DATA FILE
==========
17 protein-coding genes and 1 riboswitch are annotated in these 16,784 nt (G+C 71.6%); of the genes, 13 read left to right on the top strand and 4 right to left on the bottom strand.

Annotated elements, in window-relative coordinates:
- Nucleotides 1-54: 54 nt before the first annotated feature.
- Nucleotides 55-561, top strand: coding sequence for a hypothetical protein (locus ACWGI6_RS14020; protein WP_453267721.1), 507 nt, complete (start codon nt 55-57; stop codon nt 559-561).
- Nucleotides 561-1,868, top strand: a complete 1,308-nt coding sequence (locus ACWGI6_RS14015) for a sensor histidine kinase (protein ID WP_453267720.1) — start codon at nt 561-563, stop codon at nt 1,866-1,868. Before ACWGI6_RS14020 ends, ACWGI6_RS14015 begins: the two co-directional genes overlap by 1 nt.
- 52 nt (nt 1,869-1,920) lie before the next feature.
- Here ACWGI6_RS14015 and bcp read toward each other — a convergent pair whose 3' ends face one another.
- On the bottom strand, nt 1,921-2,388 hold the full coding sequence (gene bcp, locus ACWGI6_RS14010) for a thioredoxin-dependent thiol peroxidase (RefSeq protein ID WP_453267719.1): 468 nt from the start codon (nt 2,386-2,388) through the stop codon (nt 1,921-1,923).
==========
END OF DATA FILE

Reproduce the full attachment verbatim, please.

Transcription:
17 protein-coding genes and 1 riboswitch are annotated in these 16,784 nt (G+C 71.6%); of the genes, 13 read left to right on the top strand and 4 right to left on the bottom strand.

Annotated elements, in window-relative coordinates:
- Nucleotides 1-54: 54 nt before the first annotated feature.
- Nucleotides 55-561, top strand: coding sequence for a hypothetical protein (locus ACWGI6_RS14020; protein WP_453267721.1), 507 nt, complete (start codon nt 55-57; stop codon nt 559-561).
- Nucleotides 561-1,868, top strand: a complete 1,308-nt coding sequence (locus ACWGI6_RS14015) for a sensor histidine kinase (protein ID WP_453267720.1) — start codon at nt 561-563, stop codon at nt 1,866-1,868. Before ACWGI6_RS14020 ends, ACWGI6_RS14015 begins: the two co-directional genes overlap by 1 nt.
- 52 nt (nt 1,869-1,920) lie before the next feature.
- Here ACWGI6_RS14015 and bcp read toward each other — a convergent pair whose 3' ends face one another.
- On the bottom strand, nt 1,921-2,388 hold the full coding sequence (gene bcp, locus ACWGI6_RS14010) for a thioredoxin-dependent thiol peroxidase (RefSeq protein ID WP_453267719.1): 468 nt from the start codon (nt 2,386-2,388) through the stop codon (nt 1,921-1,923).